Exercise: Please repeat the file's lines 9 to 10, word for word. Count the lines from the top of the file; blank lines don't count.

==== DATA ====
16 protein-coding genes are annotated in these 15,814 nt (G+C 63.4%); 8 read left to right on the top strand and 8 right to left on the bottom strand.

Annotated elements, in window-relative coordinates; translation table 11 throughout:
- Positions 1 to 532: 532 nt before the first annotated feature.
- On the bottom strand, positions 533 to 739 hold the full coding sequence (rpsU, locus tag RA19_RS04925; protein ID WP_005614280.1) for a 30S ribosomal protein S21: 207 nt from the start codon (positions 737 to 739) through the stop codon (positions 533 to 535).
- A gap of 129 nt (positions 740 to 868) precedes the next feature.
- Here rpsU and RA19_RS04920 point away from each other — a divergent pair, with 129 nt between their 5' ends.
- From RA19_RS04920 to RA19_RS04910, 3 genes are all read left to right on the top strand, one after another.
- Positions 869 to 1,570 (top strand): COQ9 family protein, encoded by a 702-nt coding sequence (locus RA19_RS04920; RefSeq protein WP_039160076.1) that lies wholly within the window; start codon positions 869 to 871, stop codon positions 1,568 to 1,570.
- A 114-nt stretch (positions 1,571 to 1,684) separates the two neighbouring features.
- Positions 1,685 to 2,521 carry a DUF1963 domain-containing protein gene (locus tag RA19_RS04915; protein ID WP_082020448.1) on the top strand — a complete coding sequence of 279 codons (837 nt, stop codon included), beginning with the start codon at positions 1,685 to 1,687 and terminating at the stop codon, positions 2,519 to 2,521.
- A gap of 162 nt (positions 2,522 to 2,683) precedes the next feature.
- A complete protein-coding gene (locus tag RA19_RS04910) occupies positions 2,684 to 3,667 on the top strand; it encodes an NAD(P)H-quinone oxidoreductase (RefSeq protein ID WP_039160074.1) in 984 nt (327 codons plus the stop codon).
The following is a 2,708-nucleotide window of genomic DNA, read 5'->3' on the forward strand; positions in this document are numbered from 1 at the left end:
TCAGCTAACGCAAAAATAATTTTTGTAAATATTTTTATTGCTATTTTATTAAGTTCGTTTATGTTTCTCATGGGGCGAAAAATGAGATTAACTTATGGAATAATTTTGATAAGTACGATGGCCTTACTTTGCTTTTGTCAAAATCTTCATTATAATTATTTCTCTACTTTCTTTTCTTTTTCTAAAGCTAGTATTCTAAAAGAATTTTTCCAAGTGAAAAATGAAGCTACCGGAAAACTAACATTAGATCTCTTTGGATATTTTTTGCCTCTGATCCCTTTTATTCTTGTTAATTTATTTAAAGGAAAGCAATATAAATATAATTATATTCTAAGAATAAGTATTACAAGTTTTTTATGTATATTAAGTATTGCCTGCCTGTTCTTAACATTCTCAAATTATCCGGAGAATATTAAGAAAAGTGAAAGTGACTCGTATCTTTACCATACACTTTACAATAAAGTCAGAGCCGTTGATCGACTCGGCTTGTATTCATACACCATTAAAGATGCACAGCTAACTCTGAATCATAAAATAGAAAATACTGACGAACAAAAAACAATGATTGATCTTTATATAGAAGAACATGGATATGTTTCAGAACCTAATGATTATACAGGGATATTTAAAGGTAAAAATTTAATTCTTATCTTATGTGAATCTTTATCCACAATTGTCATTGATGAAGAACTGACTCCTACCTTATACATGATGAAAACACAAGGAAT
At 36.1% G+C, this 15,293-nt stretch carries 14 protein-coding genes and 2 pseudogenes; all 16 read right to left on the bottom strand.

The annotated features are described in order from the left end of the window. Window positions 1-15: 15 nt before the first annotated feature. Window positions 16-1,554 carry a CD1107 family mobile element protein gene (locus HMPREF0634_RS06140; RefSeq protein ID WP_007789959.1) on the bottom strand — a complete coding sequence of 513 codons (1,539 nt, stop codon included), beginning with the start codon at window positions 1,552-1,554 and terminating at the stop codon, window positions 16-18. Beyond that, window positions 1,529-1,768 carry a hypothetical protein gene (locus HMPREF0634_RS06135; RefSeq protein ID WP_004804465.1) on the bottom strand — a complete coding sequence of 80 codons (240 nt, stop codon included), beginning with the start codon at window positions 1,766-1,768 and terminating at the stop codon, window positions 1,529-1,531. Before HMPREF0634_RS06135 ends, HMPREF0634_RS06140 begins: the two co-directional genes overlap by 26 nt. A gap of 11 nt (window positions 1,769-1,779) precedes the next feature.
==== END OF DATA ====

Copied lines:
- A 114-nt stretch (positions 1,571 to 1,684) separates the two neighbouring features.
- Positions 1,685 to 2,521 carry a DUF1963 domain-containing protein gene (locus tag RA19_RS04915; protein ID WP_082020448.1) on the top strand — a complete coding sequence of 279 codons (837 nt, stop codon included), beginning with the start codon at positions 1,685 to 1,687 and terminating at the stop codon, positions 2,519 to 2,521.